The rap against "while True:" loops

Grant Edwards invalid at invalid.invalid
Sun Oct 11 16:08:19 CEST 2009


On 2009-10-11, Hendrik van Rooyen <hendrik at microcorp.co.za> wrote:
>
> It is often necessary, in long running applications, to set up
> loops that you would really like to run until the end of time.
> - the equivalent of a "serve forever" construct.  Then while
> True is the obvious way to spell it.

Once upon a time I was working on the software requirements
specifications for a missile launcher for the US Navy.  In the
section on the system's scheduler task I wrote something like
this:

  The scheduler shall consist of an infinite loop that executes
  the following:

    1. Call this function.
 
    2. Call that function.    

    [...]

The review team (mainly from Johns Hopkins University Applied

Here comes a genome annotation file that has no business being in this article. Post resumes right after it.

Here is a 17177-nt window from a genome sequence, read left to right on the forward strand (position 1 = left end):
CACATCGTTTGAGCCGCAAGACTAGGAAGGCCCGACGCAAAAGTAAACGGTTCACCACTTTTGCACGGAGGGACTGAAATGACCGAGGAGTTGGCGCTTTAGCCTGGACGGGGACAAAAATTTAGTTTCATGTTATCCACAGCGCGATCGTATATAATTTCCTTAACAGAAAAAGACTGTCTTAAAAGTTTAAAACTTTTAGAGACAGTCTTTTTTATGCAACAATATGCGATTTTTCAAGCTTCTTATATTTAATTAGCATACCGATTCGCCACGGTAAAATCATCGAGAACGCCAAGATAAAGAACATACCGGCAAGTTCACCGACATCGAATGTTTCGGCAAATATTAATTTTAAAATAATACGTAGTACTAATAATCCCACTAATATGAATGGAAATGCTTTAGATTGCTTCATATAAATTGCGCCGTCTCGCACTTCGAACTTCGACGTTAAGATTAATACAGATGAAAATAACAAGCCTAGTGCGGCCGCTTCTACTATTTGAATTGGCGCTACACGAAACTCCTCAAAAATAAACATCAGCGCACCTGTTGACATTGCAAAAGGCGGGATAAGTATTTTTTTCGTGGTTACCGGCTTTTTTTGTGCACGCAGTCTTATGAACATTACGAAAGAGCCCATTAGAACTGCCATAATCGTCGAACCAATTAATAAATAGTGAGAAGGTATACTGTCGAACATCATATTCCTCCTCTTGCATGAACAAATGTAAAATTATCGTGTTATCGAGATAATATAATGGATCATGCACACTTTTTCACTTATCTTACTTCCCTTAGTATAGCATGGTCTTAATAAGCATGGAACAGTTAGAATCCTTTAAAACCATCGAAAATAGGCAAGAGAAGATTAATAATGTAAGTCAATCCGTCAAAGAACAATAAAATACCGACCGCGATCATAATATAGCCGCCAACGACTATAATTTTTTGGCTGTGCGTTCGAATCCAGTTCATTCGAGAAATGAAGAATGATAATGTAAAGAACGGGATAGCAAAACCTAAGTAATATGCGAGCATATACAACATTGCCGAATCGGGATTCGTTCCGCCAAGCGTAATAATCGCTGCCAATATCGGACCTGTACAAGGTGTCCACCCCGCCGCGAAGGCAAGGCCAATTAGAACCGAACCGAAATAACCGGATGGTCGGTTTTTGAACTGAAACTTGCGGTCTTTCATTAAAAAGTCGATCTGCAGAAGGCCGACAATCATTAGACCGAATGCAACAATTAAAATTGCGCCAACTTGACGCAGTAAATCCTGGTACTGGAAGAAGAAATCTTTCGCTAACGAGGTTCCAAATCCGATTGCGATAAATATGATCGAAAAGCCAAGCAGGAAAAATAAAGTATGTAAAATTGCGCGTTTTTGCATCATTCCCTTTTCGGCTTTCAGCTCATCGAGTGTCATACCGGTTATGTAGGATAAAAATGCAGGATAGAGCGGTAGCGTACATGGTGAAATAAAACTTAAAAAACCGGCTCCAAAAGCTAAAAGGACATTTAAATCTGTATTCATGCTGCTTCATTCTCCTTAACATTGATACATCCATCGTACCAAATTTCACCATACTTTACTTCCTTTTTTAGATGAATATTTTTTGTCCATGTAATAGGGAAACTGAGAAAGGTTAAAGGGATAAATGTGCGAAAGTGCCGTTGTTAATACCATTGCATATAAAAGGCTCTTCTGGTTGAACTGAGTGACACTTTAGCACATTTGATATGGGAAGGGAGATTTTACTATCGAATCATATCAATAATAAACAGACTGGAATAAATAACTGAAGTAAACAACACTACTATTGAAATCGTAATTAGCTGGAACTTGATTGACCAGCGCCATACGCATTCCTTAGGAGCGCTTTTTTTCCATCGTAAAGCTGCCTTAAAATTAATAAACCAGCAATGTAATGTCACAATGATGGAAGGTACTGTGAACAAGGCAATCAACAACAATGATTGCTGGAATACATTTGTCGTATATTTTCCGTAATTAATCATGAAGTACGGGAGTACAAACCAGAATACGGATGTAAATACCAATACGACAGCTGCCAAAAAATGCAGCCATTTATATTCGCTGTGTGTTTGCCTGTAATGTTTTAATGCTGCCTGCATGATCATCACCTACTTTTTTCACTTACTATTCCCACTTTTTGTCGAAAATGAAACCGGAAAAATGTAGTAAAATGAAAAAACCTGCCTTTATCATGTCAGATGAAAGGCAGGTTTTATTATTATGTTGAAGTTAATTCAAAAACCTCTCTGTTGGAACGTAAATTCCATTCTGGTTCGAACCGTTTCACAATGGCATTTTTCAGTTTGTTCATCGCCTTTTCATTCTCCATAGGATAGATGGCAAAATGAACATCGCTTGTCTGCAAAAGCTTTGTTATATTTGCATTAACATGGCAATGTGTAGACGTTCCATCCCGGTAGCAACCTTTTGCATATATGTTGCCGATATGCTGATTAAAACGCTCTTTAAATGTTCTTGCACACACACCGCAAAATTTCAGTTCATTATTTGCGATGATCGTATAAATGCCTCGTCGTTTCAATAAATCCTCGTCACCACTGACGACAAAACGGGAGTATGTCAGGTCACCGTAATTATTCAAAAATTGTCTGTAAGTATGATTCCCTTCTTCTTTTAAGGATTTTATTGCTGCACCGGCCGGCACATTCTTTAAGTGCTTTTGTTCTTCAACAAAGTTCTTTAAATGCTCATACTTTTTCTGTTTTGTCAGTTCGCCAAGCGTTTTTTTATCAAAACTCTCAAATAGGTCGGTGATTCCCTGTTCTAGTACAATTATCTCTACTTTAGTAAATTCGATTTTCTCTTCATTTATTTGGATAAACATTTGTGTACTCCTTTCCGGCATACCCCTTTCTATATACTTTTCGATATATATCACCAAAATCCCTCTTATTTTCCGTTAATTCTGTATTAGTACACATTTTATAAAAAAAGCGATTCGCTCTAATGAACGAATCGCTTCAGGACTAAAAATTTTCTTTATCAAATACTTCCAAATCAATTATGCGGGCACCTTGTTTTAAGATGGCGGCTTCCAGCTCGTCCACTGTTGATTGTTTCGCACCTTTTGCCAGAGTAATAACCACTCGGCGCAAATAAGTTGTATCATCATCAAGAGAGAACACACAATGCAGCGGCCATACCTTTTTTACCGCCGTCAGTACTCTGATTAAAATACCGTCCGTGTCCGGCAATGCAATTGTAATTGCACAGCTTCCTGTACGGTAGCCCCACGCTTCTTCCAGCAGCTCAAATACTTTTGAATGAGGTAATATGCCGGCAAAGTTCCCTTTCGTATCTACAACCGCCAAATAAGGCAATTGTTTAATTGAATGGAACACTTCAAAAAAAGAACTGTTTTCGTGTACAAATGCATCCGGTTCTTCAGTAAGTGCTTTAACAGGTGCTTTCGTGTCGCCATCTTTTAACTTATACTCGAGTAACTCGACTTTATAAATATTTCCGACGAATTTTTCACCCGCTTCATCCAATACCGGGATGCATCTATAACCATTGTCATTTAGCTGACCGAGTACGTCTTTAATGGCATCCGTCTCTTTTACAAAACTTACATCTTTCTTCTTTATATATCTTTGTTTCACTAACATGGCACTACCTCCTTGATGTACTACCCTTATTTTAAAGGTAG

Physics Lab) told me I couldn't put an infinite loop in the
requirements document.

I replied, "OK, when or under what circumstances do you want
the launcher to stop working?"

They said that I misunderstood their comment.  I can (and
indeed must) have an infinite loop in the software. I just
can't put the phrase "infinite loop" in the document.  They
explained that ship captains get to review these documents.
Ship captains all took a year of undergrad FORTRAN programming
and therefore believe that an infinite loop is a bad thing.

I changed the text to read something like this:

  The secheduler shall repeatedly execute the following until
  the system is powered off or reset:

    1. Call this function.
 
    2. Call that function.    

    [...]

Everybody was happy.

Tax dollars at work...

-- 
Grant




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